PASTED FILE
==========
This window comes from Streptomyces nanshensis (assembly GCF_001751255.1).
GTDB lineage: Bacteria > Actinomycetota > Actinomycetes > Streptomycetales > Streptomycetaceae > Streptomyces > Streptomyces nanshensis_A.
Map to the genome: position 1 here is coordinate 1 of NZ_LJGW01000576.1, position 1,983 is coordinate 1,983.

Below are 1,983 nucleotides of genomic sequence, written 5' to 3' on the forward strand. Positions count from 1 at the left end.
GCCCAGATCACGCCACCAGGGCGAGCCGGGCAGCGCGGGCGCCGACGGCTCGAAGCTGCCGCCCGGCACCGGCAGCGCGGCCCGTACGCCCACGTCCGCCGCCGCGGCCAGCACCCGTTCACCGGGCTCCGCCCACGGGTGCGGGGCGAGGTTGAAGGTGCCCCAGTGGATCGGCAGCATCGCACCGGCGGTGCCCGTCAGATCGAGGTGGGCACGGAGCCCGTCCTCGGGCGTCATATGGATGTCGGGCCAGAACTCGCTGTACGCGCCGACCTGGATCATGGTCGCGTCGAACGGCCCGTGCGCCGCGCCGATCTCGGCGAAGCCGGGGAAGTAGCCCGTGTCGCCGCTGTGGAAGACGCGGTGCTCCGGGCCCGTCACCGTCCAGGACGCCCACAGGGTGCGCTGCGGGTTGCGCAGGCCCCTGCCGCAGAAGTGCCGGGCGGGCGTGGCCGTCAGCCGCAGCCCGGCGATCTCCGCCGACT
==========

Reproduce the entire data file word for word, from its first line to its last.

This window comes from Streptomyces nanshensis (assembly GCF_001751255.1).
GTDB lineage: Bacteria > Actinomycetota > Actinomycetes > Streptomycetales > Streptomycetaceae > Streptomyces > Streptomyces nanshensis_A.
Map to the genome: position 1 here is coordinate 1 of NZ_LJGW01000576.1, position 1,983 is coordinate 1,983.

Below are 1,983 nucleotides of genomic sequence, written 5' to 3' on the forward strand. Positions count from 1 at the left end.
GCCCAGATCACGCCACCAGGGCGAGCCGGGCAGCGCGGGCGCCGACGGCTCGAAGCTGCCGCCCGGCACCGGCAGCGCGGCCCGTACGCCCACGTCCGCCGCCGCGGCCAGCACCCGTTCACCGGGCTCCGCCCACGGGTGCGGGGCGAGGTTGAAGGTGCCCCAGTGGATCGGCAGCATCGCACCGGCGGTGCCCGTCAGATCGAGGTGGGCACGGAGCCCGTCCTCGGGCGTCATATGGATGTCGGGCCAGAACTCGCTGTACGCGCCGACCTGGATCATGGTCGCGTCGAACGGCCCGTGCGCCGCGCCGATCTCGGCGAAGCCGGGGAAGTAGCCCGTGTCGCCGCTGTGGAAGACGCGGTGCTCCGGGCCCGTCACCGTCCAGGACGCCCACAGGGTGCGCTGCGGGTTGCGCAGGCCCCTGCCGCAGAAGTGCCGGGCGGGCGTGGCCGTCAGCCGCAGCCCGGCGATCTCCGCCGACT